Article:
I don't think much of Taveras' claims, nor do most legal experts; after all, should alcoholics be allowed to sue bars that serve them, or should people accept responsibility for their own behavior, however self-destructive it may be?

Rule Number Three: Don't Use Bribery As a Tool to Get Inside Information on Cases

Royal Caribbean Cruise Lines has sued Florida attorney Jay Wingate, alleging that the 63-year-old lawyer's firm used bribery and misrepresentations to settle 23 worker-injury lawsuits. A former Royal Caribbean claims supervisor, Wanda Ballestas, admitted in a sworn affidavit that Wingate's paralegal and an investigator for his firm paid her for confidential information on 20 plaintiffs with work-related claims against the cruise line.

According to Ms. Ballestas, Wingate's firm paid her a series of $500 payments, as well as a $2,000 "Christmas bonus" in exchange for Royal Caribbean's internal information on what the cruise line would consider acceptable settlement amounts. After paying these kickbacks, Wingate and his firm allegedly used the inside information to settle cases.

Although Wingate abruptly withdrew from about 77 other cases and has gone into semi-retirement, Royal Caribbean's lawsuit seeks about $1 million that the lawyer and his firm pocketed in attorney's fees from the cases that he already settled. Wingate's lawyer maintains that the cruise line lacks standing to pursue the attorney's fees claim.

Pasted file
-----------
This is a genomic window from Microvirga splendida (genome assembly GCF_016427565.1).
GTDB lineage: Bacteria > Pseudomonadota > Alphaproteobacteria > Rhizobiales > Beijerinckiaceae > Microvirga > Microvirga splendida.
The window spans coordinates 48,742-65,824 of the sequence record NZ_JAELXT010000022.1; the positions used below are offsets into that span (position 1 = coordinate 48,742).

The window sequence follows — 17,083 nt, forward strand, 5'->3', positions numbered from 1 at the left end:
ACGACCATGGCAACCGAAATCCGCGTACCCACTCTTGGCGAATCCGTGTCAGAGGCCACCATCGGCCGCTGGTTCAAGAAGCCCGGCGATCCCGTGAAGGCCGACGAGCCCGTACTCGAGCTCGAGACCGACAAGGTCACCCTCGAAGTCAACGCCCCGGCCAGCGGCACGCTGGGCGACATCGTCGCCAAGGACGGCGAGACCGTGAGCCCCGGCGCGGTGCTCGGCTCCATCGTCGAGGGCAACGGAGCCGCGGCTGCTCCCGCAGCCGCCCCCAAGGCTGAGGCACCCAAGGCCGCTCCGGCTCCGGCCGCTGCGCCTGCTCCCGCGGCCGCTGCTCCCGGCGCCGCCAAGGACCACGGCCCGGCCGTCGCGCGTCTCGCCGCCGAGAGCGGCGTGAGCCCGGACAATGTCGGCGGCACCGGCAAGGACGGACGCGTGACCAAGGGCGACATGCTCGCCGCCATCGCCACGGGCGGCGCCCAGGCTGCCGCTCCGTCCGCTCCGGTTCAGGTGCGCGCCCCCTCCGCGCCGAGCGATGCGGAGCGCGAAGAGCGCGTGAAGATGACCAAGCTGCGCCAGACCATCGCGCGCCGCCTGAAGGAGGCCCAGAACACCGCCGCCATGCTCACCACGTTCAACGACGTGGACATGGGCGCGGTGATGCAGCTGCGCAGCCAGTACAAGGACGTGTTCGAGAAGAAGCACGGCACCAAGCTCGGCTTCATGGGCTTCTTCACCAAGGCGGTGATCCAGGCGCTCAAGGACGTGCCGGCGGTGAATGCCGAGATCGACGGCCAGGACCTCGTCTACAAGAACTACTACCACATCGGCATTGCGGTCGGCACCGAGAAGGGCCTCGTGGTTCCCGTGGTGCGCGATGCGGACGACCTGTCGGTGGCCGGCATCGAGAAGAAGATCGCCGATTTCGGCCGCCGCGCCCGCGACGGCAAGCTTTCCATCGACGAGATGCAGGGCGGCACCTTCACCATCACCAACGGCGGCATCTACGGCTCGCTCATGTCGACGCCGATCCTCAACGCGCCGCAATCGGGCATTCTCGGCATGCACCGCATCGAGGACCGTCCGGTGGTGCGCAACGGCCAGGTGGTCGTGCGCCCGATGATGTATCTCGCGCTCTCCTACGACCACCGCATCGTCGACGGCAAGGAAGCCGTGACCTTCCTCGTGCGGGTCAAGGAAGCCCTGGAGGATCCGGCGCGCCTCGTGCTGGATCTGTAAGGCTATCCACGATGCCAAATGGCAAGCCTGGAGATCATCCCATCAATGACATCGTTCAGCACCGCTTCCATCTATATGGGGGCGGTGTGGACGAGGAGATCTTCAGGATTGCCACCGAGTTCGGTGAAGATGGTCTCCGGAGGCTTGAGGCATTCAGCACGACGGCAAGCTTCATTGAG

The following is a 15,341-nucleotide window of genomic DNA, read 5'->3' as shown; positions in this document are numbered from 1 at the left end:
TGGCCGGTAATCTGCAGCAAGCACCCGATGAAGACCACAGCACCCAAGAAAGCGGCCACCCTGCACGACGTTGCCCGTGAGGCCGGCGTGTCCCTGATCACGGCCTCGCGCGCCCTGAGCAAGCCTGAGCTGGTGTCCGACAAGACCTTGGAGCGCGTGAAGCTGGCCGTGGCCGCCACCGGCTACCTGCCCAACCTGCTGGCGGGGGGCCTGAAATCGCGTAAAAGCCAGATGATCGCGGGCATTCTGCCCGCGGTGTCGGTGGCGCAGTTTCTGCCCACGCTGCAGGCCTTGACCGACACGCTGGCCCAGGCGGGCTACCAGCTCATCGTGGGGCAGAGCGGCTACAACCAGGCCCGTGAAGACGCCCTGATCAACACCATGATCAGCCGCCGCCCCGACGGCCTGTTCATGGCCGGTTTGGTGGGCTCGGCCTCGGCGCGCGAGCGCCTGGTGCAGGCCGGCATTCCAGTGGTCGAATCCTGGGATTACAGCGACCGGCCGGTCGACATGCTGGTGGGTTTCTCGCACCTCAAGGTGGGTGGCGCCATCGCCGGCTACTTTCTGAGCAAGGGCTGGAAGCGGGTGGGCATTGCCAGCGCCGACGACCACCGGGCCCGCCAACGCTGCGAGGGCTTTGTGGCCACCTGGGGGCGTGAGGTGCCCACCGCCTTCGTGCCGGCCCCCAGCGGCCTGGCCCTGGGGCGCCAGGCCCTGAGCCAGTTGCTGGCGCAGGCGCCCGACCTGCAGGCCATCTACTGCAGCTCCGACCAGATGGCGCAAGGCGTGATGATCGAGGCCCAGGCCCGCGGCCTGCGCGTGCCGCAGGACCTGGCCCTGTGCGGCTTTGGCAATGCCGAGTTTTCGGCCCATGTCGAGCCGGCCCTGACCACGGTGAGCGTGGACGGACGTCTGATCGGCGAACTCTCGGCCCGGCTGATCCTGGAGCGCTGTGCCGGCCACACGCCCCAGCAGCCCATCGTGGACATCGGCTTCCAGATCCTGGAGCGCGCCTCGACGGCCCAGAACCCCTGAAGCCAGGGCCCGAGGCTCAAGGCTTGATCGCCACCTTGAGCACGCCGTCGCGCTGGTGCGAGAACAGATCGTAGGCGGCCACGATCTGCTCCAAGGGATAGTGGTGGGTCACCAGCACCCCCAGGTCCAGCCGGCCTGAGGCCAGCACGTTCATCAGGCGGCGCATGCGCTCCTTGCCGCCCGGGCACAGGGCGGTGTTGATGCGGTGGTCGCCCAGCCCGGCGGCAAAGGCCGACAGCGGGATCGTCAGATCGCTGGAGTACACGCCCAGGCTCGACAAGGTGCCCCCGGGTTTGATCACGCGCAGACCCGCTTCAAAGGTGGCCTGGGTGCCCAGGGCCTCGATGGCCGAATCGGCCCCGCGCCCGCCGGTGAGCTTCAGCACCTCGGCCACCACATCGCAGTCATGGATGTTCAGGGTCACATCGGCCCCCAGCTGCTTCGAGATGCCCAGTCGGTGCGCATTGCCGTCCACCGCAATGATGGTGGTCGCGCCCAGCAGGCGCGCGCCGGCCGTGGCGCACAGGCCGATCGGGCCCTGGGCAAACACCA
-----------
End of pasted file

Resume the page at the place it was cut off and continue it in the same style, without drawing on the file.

Rule Number Four: Don't File False Claims

While I've seen my share of lawsuits that I considered frivolous or of questionable merit, at least I never encountered one that was completely fabricated – but then, I've never met Robert Arledge. The 50-year-old Vicksburg, Miss., attorney was sentenced this January to 6½ years in prison by a federal judge for pursuing baseless diet-drug litigation.

Arledge was convicted in October 2007 of seven counts of conspiracy and wire fraud in a scheme to bilk the Wyeth pharmaceutical company out of over $6 million through pursuing false Fen-Phen claims on behalf of clients. In addition to the jail time, the Mississippi attorney has been ordered to pay $5.8 million in restitution (although Arledge's lawyers point out that most of the ill-gotten gains went to the clients themselves).

While I'd like to be able to say that it was hard to come up with examples of such outrageous lawyer behavior, it was sadly all too easy. In fact, ethical lapses are unfortunately common enough that I can't fit them all in one column – as you'll see next week in Part Two of "Lawyers Behaving Badly."